حساسیت به تغییر مقیاس های ارزیابی علائم بولیمیا
|کد مقاله||سال انتشار||مقاله انگلیسی||ترجمه فارسی||تعداد کلمات|
|32497||2004||8 صفحه PDF||سفارش دهید||4158 کلمه|
Publisher : Elsevier - Science Direct (الزویر - ساینس دایرکت)
Journal : Psychiatry Research, Volume 128, Issue 1, 30 August 2004, Pages 71–78
Measures employed in a therapy study with a pre-post design must be sensitive to the detection of treatment-related changes. In the present study, the treatment sensitivity of 12 internationally established scales that assess bulimia-relevant aspects of eating and body concern is analyzed. The scales can be sorted along three dimensions (Disturbed Eating, Restrictive Eating Behaviors and Body Dissatisfaction). Measures of the same dimension were compared in a sample of 45 women with the diagnosis of bulimia nervosa. Patients completed the scales before and 6 weeks after the end of cognitive-behavioral therapy. Significant differences between scales with respect to treatment sensitivity occurred in all three dimensions. Post hoc analysis revealed that scales are particularly sensitive to change if they include disorder-relevant aspects beyond the main dimension of a scale. Implications of the findings for meta-analytical treatment research, for designing effectiveness studies, and for future research on the treatment sensitivity of outcome measures are discussed.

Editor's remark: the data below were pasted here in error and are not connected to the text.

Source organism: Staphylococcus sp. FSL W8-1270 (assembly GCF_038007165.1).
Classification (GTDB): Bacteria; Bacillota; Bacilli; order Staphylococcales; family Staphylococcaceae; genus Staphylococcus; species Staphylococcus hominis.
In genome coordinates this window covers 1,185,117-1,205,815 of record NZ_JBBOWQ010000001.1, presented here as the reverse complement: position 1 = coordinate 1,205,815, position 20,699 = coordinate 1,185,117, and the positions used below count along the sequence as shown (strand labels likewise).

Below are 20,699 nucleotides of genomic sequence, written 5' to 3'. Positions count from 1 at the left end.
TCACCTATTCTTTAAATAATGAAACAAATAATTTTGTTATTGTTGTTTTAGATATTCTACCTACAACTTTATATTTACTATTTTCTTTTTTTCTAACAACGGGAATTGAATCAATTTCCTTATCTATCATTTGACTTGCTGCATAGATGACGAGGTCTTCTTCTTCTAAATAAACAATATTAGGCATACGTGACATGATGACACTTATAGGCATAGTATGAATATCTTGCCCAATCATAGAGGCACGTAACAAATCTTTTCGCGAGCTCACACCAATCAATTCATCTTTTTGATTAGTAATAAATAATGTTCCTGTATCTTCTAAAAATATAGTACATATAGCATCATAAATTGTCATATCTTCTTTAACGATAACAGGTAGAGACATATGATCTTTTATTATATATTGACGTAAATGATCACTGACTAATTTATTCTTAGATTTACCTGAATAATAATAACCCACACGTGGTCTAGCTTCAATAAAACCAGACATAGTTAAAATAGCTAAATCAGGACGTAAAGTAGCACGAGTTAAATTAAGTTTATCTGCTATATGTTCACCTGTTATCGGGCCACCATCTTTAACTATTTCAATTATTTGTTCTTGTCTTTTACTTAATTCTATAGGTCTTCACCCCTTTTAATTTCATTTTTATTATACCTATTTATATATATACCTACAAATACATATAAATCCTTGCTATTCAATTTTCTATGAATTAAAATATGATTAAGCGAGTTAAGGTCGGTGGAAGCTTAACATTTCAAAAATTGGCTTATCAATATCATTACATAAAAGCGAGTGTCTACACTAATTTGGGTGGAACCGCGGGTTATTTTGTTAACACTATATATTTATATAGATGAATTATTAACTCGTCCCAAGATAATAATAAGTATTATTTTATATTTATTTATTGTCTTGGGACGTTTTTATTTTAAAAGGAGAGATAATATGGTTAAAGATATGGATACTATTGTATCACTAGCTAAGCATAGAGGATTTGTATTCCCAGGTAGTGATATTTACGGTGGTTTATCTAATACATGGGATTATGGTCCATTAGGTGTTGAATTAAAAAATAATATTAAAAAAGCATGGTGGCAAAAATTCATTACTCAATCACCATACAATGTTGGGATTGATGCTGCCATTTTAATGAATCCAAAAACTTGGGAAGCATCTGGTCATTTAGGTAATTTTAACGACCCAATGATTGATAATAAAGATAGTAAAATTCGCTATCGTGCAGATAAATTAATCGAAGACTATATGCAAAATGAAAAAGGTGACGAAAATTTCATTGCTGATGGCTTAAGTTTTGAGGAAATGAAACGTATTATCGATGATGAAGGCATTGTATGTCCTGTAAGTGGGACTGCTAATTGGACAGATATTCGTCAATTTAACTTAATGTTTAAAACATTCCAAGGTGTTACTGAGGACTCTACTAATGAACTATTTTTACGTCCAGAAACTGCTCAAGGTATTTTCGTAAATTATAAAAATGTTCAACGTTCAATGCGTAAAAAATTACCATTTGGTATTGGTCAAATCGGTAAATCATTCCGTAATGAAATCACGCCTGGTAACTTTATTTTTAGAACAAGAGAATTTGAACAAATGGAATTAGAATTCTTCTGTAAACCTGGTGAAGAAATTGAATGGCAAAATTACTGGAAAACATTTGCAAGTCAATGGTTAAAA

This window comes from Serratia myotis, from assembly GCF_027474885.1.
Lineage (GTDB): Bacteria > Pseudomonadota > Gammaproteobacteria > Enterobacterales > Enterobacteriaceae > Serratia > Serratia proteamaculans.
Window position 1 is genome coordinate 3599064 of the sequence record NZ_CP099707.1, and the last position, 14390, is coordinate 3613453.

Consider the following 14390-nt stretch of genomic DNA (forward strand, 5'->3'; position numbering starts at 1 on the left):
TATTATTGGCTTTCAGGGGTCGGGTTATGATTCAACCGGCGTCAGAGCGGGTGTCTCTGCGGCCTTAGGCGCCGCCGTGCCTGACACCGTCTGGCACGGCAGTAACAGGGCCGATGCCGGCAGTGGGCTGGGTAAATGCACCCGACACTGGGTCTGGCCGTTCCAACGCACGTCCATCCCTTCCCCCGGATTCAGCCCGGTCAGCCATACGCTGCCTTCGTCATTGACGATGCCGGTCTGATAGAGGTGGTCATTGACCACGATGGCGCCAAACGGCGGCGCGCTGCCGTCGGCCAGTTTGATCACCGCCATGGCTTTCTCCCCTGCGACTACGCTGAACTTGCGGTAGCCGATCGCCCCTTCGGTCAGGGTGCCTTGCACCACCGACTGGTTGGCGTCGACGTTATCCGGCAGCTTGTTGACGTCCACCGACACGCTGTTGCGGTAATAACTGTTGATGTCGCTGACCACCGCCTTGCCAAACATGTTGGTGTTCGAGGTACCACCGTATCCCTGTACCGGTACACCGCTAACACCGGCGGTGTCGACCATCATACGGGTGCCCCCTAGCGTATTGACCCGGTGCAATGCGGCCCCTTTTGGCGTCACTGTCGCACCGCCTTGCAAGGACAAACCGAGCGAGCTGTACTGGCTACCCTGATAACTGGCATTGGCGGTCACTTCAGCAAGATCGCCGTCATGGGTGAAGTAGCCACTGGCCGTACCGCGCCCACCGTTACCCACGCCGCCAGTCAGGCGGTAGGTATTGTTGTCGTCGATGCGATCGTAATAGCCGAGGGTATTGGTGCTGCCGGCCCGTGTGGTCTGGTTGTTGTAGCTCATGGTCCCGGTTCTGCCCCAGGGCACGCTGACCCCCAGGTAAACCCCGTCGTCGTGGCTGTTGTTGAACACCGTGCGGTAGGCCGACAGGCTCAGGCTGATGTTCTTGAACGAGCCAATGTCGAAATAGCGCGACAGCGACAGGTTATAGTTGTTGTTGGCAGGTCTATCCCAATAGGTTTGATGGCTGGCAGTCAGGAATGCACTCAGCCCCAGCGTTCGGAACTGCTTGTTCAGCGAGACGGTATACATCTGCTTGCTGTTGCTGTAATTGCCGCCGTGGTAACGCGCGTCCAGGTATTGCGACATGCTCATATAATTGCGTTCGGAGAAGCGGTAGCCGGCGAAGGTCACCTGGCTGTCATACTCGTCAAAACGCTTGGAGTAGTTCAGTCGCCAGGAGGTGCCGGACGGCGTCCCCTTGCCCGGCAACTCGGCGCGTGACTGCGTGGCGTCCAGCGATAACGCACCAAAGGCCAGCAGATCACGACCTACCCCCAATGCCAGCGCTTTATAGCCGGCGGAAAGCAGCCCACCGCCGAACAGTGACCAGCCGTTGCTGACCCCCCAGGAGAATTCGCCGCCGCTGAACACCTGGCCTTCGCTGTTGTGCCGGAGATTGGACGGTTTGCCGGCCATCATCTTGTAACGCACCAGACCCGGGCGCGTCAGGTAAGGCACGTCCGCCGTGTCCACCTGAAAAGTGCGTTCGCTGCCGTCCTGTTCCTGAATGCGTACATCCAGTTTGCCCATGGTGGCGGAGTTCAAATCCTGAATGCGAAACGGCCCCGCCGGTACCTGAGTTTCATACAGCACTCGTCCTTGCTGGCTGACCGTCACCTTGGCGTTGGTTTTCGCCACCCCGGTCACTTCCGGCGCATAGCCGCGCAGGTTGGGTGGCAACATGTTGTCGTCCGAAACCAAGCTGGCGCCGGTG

In the field of behavioral assessment, little effort has been addressed to the comparison of various outcome measures in their ability to detect treatment-related changes (Taylor, 1999). This lack of attention is rather surprising, given that it is common practice to employ psychometric questionnaires for therapy evaluation. Due to the lack of research on outcome measures, the investigator is forced to choose more or less blindly among available scales when conducting therapy research with a pre-post design (Lambert et al., 1986). Moreover, any comparison of treatment outcomes based on different outcome measures is bound to remain inconclusive as long as there is no information about differences in the scales' sensitivity to change. At least some strategies have been introduced to compare the treatment sensitivity of measures. For example, Lambert et al. (1988) simply compared effect sizes found on three measures of depression without employing any inferential statistics. A more sophisticated strategy was chosen by Denollet (1993). He employed a repeated measures analysis of variance (ANOVA) to examine changes on seven outcome measures after treatment. In his ANOVA, both the time and the outcome measures were within-subject factors. Based on a significant time by measures interaction, it can be concluded that there are differences between the outcome measures with respect to their sensitivity to change. The strategy chosen by Denollet (1993), however, does not allow a direct comparison of the sensitivities of any pair of measures. Therefore, it does not allow any conclusion about the superiority of one scale over another. The procedure suggested by Taylor et al. (1997) does allow such conclusions. Implicit in their strategy is the computation of a standardized change score for each participant and for each measure. The standardized change score represents a common metric that is expressed as the difference between an individual's pretreatment and posttreatment scores, divided by the pretreatment standard deviation of the whole therapy group. The standardized change score is similar to the effect size as used in meta-analyses, since the mean standardized change score of a scale employed in a treatment condition equals the effect size for the treatment condition on the scale. Moreover, since the standard deviation served as the denominator in the formula, standardized change scores are directly comparable both between participants and between measures. Therefore, the strategy suggested by Taylor et al. (1997) allows a one-way ANOVA to be conducted with measures as within-subject factors and with the standardized change score as the dependent variable. A significant result would indicate differences with respect to the sensitivities of measures. However, opposed to the strategy suggested by Denollet (1993), the standardized change scores do allow comparisons of single measures in post hoc analyses. Thus, it is possible to draw conclusions about the superiority of a scale. To the best of our knowledge, the standardized change score, up to now, has only been employed to compare measures for social phobia Taylor et al., 1997 and Ries et al., 1998. In these studies, factorial validity of the scales remained untested. This is understandable, since all the analyzed scales obviously assess core symptoms of social phobia. If scales assessing a multidimensional form of psychopathology were analyzed, however, it would raise the question of which scales should be compared with one another. Bulimia nervosa must be considered such a multidimensional form of psychopathology because some evidence suggests that bulimia-relevant aspects of eating and body concern can be sorted along three dimensions in women with bulimia nervosa Gleaves et al., 1993 and Gleaves and Eberenz, 1995 as well as in healthy women (Varnado et al., 1995). The dimensions can be labeled Disturbed Eating, Restrictive Eating Behaviors and Body Dissatisfaction. A priori assignment of scales to these dimensions has appeared to be unsatisfactory. Therefore, before comparing scales that assess a multidimensional psychopathology, one must analyze which scales tap into the same dimension. Unfortunately, it is also uncertain whether a scale's underlying dimension is the same in clinical and nonclinical populations (e.g., Anderson, 1993). Given that after therapy successfully treated patients might belong to the healthy population, the scales' underlying dimensions should be analyzed in both a clinical sample and a sample of healthy controls. In the present study, sensitivity to change of 12 internationally established scales that assess bulimia-relevant aspects of eating and body concern were analyzed. Data were taken from a sample of a recent evaluation study (Tuschen-Caffier et al., 2001). Before computing and comparing standardized change scores, a factor analysis of scale scores was conducted in a sample of women receiving the diagnosis of bulimia nervosa as well as in a healthy sample.